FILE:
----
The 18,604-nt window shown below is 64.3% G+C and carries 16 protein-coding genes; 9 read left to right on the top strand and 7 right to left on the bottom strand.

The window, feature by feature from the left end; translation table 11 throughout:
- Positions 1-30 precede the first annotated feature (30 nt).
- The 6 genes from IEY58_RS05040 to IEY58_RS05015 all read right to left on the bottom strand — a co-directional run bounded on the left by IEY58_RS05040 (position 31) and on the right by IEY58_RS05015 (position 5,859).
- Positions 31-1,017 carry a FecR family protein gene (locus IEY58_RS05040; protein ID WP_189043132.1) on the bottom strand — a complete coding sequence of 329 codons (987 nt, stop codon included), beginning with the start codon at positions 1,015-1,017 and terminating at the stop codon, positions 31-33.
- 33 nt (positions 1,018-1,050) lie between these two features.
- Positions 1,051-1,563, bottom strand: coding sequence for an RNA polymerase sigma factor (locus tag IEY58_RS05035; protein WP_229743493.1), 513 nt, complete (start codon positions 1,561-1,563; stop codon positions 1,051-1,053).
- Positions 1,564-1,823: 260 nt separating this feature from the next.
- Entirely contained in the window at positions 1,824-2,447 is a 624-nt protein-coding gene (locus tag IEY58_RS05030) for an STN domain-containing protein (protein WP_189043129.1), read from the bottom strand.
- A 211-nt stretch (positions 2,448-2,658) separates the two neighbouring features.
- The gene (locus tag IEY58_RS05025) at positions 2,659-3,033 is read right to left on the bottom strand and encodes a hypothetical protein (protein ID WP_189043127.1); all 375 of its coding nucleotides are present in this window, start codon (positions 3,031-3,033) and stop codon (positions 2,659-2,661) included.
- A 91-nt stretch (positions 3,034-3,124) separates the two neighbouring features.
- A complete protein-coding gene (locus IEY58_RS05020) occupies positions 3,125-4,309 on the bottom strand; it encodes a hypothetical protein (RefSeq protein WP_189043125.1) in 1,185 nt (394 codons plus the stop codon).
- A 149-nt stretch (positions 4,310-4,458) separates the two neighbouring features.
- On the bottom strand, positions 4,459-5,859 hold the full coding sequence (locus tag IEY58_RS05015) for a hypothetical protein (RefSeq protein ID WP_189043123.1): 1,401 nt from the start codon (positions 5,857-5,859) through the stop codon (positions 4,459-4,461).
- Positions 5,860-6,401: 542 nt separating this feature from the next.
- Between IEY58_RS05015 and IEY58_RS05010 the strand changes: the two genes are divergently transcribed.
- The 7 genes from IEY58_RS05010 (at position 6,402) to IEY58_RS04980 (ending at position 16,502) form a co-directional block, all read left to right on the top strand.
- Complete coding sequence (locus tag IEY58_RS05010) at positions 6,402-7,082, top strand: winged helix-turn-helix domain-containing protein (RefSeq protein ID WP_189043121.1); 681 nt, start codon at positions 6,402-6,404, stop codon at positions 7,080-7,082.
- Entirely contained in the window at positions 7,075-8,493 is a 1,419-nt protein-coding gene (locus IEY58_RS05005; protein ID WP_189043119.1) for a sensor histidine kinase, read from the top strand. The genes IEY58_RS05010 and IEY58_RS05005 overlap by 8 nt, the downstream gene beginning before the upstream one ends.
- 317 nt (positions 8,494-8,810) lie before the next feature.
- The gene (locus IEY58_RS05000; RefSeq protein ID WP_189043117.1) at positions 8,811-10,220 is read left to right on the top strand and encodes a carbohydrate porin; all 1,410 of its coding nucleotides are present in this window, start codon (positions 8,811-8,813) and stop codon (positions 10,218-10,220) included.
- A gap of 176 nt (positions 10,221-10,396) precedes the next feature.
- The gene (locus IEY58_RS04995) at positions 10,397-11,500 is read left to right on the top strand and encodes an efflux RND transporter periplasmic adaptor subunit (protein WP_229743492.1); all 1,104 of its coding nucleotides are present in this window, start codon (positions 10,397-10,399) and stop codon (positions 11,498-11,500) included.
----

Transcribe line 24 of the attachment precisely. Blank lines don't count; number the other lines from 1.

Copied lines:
- The gene (locus IEY58_RS04995) at positions 10,397-11,500 is read left to right on the top strand and encodes an efflux RND transporter periplasmic adaptor subunit (protein WP_229743492.1); all 1,104 of its coding nucleotides are present in this window, start codon (positions 10,397-10,399) and stop codon (positions 11,498-11,500) included.